What to avoid when publishing on LinkedIn?

Wherever algorithms are involved, there is always a temptation to take shortcuts. Perhaps there is a magical hour when content spreads best? Or a mystical hashtag that will carry our post on its wings?

However, such thinking can prove counterproductive. To avoid falling into the trap of overly simplistic solutions, it is worth knowing which practices can limit the reach of our content on LinkedIn.

  1. Posts for family and friends. Since user engagement is crucial for the success of a post, it might be worth asking some relatives and friends to like and share all our posts. While this solution may seem logical, it can turn out to be detrimental. LinkedIn has announced that it will limit the reach of posts if such practices are detected. These "like-sharing cooperatives" are particularly easy to identify when posts receive responses from users outside their industry.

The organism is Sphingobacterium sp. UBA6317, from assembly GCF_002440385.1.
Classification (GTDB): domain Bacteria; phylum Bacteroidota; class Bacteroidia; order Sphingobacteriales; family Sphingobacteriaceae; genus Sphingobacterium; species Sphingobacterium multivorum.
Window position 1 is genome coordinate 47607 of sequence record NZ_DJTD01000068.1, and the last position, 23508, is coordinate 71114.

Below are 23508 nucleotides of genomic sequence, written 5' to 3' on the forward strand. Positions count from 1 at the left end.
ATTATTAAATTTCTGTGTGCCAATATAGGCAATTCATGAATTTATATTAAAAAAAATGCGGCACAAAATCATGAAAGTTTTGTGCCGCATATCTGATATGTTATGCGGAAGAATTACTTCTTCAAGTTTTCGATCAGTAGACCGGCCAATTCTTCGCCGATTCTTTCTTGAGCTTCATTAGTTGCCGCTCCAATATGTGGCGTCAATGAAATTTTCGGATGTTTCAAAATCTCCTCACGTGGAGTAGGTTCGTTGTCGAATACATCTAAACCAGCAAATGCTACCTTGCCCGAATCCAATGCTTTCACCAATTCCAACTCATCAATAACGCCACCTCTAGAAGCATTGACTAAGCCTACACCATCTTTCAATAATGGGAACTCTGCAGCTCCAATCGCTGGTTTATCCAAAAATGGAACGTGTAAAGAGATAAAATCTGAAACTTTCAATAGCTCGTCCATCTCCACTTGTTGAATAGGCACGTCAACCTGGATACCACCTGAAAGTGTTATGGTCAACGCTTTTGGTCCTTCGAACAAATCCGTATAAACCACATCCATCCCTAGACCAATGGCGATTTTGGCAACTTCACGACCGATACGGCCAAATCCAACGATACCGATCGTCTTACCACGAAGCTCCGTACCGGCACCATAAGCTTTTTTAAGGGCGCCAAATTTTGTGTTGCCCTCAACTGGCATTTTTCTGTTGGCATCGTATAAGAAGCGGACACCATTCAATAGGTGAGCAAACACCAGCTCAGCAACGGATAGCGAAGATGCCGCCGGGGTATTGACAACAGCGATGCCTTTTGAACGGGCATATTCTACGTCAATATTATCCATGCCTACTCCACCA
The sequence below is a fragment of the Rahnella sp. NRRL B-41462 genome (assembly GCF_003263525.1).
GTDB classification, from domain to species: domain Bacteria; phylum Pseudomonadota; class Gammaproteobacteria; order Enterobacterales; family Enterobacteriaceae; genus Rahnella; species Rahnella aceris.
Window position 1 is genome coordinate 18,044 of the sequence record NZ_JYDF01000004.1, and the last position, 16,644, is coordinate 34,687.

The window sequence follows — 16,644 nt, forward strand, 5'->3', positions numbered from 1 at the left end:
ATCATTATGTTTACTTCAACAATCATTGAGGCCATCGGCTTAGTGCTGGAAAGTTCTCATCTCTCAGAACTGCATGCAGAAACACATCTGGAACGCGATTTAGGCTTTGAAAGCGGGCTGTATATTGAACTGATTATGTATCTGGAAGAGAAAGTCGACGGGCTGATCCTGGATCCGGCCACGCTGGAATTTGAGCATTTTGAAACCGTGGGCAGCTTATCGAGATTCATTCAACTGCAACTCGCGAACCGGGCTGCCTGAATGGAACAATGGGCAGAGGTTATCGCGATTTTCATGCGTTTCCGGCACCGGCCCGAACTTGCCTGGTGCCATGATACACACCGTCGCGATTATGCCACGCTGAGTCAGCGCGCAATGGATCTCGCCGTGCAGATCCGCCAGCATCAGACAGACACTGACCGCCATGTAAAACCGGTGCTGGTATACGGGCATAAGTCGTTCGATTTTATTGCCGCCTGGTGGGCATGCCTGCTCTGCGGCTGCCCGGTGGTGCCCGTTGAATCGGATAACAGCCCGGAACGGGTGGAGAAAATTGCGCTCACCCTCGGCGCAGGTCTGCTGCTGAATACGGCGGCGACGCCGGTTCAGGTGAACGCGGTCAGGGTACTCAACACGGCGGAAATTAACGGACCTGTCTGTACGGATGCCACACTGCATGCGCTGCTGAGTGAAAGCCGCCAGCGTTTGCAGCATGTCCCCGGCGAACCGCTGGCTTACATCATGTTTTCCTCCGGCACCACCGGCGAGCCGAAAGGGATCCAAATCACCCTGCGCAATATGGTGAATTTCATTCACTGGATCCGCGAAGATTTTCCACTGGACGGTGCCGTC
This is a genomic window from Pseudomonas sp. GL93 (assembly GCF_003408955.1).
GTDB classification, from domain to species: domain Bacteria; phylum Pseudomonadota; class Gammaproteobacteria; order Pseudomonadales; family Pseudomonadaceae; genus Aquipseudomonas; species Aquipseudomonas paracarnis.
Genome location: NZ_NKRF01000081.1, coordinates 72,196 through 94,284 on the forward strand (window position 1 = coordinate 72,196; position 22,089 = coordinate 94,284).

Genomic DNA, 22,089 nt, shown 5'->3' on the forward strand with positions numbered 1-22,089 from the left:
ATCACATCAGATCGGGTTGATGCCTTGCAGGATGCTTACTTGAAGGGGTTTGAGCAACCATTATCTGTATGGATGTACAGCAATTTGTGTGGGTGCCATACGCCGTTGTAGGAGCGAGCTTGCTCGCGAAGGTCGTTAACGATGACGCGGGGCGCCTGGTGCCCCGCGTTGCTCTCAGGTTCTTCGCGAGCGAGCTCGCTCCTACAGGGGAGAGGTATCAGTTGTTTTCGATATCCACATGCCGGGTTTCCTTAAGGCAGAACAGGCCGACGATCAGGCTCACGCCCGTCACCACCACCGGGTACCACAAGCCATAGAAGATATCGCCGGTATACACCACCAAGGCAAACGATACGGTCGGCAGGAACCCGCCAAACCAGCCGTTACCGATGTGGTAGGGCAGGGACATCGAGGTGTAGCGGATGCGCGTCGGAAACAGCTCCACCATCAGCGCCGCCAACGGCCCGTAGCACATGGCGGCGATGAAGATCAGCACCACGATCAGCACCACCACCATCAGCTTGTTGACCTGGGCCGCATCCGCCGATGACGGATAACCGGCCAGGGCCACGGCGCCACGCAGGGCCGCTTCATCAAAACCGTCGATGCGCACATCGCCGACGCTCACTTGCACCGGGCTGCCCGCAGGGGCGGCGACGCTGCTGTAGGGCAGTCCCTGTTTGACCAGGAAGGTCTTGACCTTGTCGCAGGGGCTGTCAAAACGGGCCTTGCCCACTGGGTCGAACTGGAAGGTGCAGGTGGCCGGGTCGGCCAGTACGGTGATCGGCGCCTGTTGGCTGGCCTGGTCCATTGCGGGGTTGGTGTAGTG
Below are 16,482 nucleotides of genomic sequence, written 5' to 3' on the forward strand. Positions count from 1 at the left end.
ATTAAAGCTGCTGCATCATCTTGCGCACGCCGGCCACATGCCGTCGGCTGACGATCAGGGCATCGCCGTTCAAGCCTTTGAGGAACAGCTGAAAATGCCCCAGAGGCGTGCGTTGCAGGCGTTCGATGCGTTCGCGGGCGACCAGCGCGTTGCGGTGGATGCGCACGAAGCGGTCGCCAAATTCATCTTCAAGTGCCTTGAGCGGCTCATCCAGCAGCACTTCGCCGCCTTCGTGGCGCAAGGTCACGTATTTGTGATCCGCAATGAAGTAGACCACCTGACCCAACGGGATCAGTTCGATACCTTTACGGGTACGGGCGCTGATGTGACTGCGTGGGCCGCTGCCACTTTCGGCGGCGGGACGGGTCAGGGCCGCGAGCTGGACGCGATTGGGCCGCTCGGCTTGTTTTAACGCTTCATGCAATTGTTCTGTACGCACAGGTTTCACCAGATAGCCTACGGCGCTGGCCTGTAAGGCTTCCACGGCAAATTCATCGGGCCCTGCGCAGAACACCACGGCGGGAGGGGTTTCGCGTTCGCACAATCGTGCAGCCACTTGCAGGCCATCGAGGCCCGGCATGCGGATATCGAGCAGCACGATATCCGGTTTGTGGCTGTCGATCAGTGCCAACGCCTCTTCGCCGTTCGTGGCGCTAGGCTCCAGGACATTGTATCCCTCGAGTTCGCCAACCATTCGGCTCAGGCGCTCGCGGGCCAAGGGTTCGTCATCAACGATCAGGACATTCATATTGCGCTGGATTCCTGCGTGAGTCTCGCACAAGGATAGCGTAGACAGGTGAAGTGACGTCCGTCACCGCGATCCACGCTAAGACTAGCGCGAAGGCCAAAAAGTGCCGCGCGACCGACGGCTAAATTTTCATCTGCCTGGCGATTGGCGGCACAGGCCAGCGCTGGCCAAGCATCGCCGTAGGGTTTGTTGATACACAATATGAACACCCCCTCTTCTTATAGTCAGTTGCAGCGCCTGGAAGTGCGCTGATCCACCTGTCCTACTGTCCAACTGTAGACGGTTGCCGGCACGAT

2. Begging for likes. Perhaps it is worth encouraging recipients to share and like our posts? It is not a bad strategy as long as encouraging interaction is a natural part of our post. If we can skillfully ask recipients for their opinions and encourage discussion, it is undoubtedly valuable. However, adding comments whose sole purpose is to encourage liking our posts may also result in account restrictions. For our own good, we should avoid "begging for likes."